As the train approached the Columbia River Basin, however, my parents watched anxiously as a tributary along the tracks churned angrily and rose higher and higher. Along with its tributaries, the Columbia River Basin covers seven states and most of central British Columbia.

"The tracks are washed out!" The word was passed from car to car:  "We're being rerouted by bus to Vancouver."

Unbeknownst to the Cousarts, the snow pack that winter had been up to 135 percent of normal. Warmer than usual temperatures and two major rainstorms the latter half of May 1948 had combined with the high snow melt to swell tributaries feeding the Columbia to the highest flood levels ever. The Columbia River went on a rampage, flooding the entire basin, affecting communities as far up river as Trail, British Columbia, and as far south as Vanport, Oregon, the second largest city in Oregon at that time. Named the Vanport Flood, it totally destroyed that city. Thirty thousand people were displaced from their homes in the Columbia River Basin, and fifty people lost their lives.

Food and money gone, my parents didn't know what to do when we reached Vancouver. "I think my parents have friends who pastor a church here," Mother told my father. So my intrepid mother found a telephone and called the operator. "Can you connect me with an Assemblies of God church in Vancouver?" she asked. (She didn't know that in Canada they went by a different name.)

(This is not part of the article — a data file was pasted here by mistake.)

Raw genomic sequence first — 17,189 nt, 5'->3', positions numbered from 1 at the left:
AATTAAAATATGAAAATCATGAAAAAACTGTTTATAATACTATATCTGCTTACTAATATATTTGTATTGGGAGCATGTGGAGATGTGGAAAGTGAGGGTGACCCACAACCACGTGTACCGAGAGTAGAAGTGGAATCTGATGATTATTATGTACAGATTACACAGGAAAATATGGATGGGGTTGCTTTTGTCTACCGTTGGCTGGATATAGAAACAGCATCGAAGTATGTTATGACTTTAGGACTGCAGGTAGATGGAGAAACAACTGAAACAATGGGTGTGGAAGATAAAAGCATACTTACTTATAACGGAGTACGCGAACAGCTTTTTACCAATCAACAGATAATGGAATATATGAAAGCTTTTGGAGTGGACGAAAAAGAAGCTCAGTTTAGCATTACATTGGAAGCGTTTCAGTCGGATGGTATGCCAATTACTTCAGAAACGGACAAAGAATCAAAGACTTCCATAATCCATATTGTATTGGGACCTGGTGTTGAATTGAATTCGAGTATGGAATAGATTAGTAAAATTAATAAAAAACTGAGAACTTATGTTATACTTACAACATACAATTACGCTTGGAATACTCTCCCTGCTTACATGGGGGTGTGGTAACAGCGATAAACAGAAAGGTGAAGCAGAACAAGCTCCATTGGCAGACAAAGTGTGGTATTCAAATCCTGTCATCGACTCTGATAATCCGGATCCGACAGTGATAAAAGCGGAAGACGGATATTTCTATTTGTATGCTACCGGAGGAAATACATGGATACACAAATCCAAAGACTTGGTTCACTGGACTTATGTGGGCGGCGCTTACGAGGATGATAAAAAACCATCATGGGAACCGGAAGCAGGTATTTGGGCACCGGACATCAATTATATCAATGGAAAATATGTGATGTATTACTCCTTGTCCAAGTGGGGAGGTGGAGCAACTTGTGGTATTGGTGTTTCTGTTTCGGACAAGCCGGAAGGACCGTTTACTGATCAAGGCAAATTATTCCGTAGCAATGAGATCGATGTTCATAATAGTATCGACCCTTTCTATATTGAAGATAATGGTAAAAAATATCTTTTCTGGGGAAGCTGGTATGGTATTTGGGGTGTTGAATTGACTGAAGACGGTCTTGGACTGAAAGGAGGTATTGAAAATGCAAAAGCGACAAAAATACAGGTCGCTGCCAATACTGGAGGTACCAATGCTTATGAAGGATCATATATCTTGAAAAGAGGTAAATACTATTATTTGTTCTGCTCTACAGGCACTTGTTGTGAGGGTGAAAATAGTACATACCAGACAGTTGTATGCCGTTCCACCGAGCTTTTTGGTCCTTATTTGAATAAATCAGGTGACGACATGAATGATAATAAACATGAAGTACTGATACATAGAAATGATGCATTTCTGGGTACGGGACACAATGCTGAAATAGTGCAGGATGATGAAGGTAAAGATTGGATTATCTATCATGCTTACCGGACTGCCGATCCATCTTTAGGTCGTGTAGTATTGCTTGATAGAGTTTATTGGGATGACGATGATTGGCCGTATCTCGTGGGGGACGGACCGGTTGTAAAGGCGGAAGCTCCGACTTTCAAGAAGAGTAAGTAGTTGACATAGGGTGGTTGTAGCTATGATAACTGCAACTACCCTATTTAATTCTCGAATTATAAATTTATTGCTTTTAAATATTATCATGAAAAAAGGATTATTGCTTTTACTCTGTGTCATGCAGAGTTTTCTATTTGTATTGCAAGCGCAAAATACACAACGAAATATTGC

"I don't see any church by that name," the operator said, "but I'll see what I can do."

The first church she connected Mother to turned out to be just the one she was looking for. Pastor MacAllister knew my grandparents. Even though it was late on Saturday, he took us out to dinner and put us up in the church missionary apartment, all free of charge.

The railroad gave the stranded passengers tickets for the steamer to Ketchikan, and meals were included. On Monday, we set sail. If we had had to travel by train to Prince Rupert as planned, we would not have had enough food or money to buy more. God used a bad set of circumstances to meet our needs.

My parents wired my uncle to meet us in Ketchikan, and within a few days we arrived in Pelican. As we sailed up Lizianski Inlet and I sighted the framework of the church building overlooking the water, I sang out in my two-and-a-half-year-old voice, "There's Pelilik! Now we're in Alassa!"

How has God met your needs in times of trouble?

Tuesday, June 11, 2013

Going to Alaska Part 2, "Split Lips and Torn Sacks"

The Cousart family planned to board the northbound train in Philadelphia in the evening. As they raced to the train, the shopping bags of food, diapers, and supplies they were carrying for the long train trip broke. Hard boiled eggs, oranges, apples, and jars of baby food rolled everywhere. Mother, Daddy, and I scrambled around trying to retrieve everything and stuff it all back into the torn bags. Somehow, we all made it onto the train just in time.